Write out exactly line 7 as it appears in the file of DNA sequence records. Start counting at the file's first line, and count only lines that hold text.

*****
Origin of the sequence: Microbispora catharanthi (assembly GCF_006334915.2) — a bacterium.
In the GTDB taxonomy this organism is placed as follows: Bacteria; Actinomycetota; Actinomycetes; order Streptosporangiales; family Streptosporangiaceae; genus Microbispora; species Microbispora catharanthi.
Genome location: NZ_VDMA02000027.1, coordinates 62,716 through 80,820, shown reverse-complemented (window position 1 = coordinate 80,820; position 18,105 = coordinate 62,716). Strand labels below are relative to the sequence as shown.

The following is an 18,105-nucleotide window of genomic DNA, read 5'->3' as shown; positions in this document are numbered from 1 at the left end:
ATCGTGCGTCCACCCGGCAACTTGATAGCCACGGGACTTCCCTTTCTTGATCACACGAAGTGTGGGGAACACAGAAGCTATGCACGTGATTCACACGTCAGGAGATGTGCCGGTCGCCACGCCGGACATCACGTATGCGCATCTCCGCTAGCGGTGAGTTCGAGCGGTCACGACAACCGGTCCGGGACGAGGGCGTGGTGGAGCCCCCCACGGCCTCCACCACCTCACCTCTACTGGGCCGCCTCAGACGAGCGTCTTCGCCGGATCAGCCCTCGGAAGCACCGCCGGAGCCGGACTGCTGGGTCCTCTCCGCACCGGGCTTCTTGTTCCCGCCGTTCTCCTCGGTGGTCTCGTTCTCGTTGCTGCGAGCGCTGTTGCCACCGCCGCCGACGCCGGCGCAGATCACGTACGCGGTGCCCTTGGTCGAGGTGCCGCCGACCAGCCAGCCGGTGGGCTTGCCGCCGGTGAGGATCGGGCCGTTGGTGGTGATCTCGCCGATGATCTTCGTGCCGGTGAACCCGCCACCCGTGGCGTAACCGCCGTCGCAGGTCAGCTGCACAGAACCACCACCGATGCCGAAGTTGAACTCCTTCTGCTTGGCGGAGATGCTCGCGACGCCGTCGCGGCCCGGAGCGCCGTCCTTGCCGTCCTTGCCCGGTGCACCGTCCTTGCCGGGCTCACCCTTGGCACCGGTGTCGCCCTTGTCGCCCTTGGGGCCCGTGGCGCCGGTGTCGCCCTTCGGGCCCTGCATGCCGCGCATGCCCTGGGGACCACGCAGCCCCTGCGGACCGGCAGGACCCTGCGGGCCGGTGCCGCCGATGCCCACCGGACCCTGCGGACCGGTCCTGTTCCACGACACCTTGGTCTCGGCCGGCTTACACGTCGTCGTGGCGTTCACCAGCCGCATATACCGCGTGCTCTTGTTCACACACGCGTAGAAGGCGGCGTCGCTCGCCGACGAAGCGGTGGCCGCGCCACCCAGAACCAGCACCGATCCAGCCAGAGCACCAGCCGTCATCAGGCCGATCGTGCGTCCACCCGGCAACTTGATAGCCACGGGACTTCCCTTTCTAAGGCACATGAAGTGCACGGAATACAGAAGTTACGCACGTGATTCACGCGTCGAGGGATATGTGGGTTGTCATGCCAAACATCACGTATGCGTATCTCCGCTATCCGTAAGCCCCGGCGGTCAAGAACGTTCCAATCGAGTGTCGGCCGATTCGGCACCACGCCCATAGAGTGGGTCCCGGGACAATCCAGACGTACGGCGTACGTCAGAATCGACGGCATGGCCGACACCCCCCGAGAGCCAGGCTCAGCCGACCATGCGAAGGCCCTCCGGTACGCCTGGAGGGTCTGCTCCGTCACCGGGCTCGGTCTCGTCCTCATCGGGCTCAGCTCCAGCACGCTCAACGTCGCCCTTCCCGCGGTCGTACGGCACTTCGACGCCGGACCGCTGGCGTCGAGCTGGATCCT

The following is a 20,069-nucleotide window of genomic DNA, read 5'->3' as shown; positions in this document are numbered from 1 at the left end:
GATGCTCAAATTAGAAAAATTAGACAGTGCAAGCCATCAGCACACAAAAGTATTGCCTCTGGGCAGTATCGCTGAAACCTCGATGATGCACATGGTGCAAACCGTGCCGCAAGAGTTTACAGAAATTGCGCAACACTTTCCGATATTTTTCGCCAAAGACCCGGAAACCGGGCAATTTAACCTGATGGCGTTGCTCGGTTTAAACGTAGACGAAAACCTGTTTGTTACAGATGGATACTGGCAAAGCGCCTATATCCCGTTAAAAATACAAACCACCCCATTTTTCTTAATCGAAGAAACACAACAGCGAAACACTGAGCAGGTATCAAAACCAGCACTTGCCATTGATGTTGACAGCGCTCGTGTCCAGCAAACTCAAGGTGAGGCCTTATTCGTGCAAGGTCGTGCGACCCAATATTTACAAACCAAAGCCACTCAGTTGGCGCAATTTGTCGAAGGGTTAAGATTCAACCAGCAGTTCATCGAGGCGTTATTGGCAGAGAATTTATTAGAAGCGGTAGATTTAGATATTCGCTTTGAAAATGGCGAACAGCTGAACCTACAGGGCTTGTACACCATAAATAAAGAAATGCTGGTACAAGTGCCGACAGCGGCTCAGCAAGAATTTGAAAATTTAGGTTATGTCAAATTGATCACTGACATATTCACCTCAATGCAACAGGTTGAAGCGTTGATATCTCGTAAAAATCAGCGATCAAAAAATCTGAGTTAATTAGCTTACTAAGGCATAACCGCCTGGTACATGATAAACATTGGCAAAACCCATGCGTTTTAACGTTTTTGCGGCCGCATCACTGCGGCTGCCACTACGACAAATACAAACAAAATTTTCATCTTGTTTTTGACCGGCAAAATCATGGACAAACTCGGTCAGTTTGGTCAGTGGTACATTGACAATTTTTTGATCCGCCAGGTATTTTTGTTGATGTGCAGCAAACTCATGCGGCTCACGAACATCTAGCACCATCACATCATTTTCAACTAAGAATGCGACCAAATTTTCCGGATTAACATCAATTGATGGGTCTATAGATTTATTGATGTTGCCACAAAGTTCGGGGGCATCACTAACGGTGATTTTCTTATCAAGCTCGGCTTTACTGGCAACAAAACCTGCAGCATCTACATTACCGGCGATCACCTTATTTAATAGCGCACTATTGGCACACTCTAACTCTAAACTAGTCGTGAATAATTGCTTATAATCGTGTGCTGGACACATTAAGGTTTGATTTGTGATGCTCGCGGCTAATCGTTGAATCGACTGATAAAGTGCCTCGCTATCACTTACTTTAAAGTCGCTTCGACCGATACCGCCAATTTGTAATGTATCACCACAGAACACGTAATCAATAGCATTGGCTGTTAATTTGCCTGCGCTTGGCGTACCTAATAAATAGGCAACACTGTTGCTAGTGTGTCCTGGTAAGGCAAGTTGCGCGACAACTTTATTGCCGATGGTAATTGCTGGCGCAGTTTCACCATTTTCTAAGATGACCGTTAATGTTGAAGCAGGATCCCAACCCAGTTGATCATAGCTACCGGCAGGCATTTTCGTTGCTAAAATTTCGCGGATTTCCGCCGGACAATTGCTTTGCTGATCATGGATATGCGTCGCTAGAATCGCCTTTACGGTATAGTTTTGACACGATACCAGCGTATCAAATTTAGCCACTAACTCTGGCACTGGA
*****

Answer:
GATGCTCAAATTAGAAAAATTAGACAGTGCAAGCCATCAGCACACAAAAGTATTGCCTCTGGGCAGTATCGCTGAAACCTCGATGATGCACATGGTGCAAACCGTGCCGCAAGAGTTTACAGAAATTGCGCAACACTTTCCGATATTTTTCGCCAAAGACCCGGAAACCGGGCAATTTAACCTGATGGCGTTGCTCGGTTTAAACGTAGACGAAAACCTGTTTGTTACAGATGGATACTGGCAAAGCGCCTATATCCCGTTAAAAATACAAACCACCCCATTTTTCTTAATCGAAGAAACACAACAGCGAAACACTGAGCAGGTATCAAAACCAGCACTTGCCATTGATGTTGACAGCGCTCGTGTCCAGCAAACTCAAGGTGAGGCCTTATTCGTGCAAGGTCGTGCGACCCAATATTTACAAACCAAAGCCACTCAGTTGGCGCAATTTGTCGAAGGGTTAAGATTCAACCAGCAGTTCATCGAGGCGTTATTGGCAGAGAATTTATTAGAAGCGGTAGATTTAGATATTCGCTTTGAAAATGGCGAACAGCTGAACCTACAGGGCTTGTACACCATAAATAAAGAAATGCTGGTACAAGTGCCGACAGCGGCTCAGCAAGAATTTGAAAATTTAGGTTATGTCAAATTGATCACTGACATATTCACCTCAATGCAACAGGTTGAAGCGTTGATATCTCGTAAAAATCAGCGATCAAAAAATCTGAGTTAATTAGCTTACTAAGGCATAACCGCCTGGTACATGATAAACATTGGCAAAACCCATGCGTTTTAACGTTTTTGCGGCCGCATCACTGCGGCTGCCACTACGACAAATACAAACAAAATTTTCATCTTGTTTTTGACCGGCAAAATCATGGACAAACTCGGTCAGTTTGGTCAGTGGTACATTGACAATTTTTTGATCCGCCAGGTATTTTTGTTGATGTGCAGCAAACTCATGCGGCTCACGAACATCTAGCACCATCACATCATTTTCAACTAAGAATGCGACCAAATTTTCCGGATTAACATCAATTGATGGGTCTATAGATTTATTGATGTTGCCACAAAGTTCGGGGGCATCACTAACGGTGATTTTCTTATCAAGCTCGGCTTTACTGGCAACAAAACCTGCAGCATCTACATTACCGGCGATCACCTTATTTAATAGCGCACTATTGGCACACTCTAACTCTAAACTAGTCGTGAATAATTGCTTATAATCGTGTGCTGGACACATTAAGGTTTGATTTGTGATGCTCGCGGCTAATCGTTGAATCGACTGATAAAGTGCCTCGCTATCACTTACTTTAAAGTCGCTTCGACCGATACCGCCAATTTGTAATGTATCACCACAGAACACGTAATCAATAGCATTGGCTGTTAATTTGCCTGCGCTTGGCGTACCTAATAAATAGGCAACACTGTTGCTAGTGTGTCCTGGTAAGGCAAGTTGCGCGACAACTTTATTGCCGATGGTAATTGCTGGCGCAGTTTCACCATTTTCTAAGATGACCGTTAATGTTGAAGCAGGATCCCAACCCAGTTGATCATAGCTACCGGCAGGCATTTTCGTTGCTAAAATTTCGCGGATTTCCGCCGGACAATTGCTTTGCTGATCATGGATATGCGTCGCTAGAATCGCCTTTACGGTATAGTTTTGACACGATACCAGCGTATCAAATTTAGCCACTAACTCTGGCACTGGA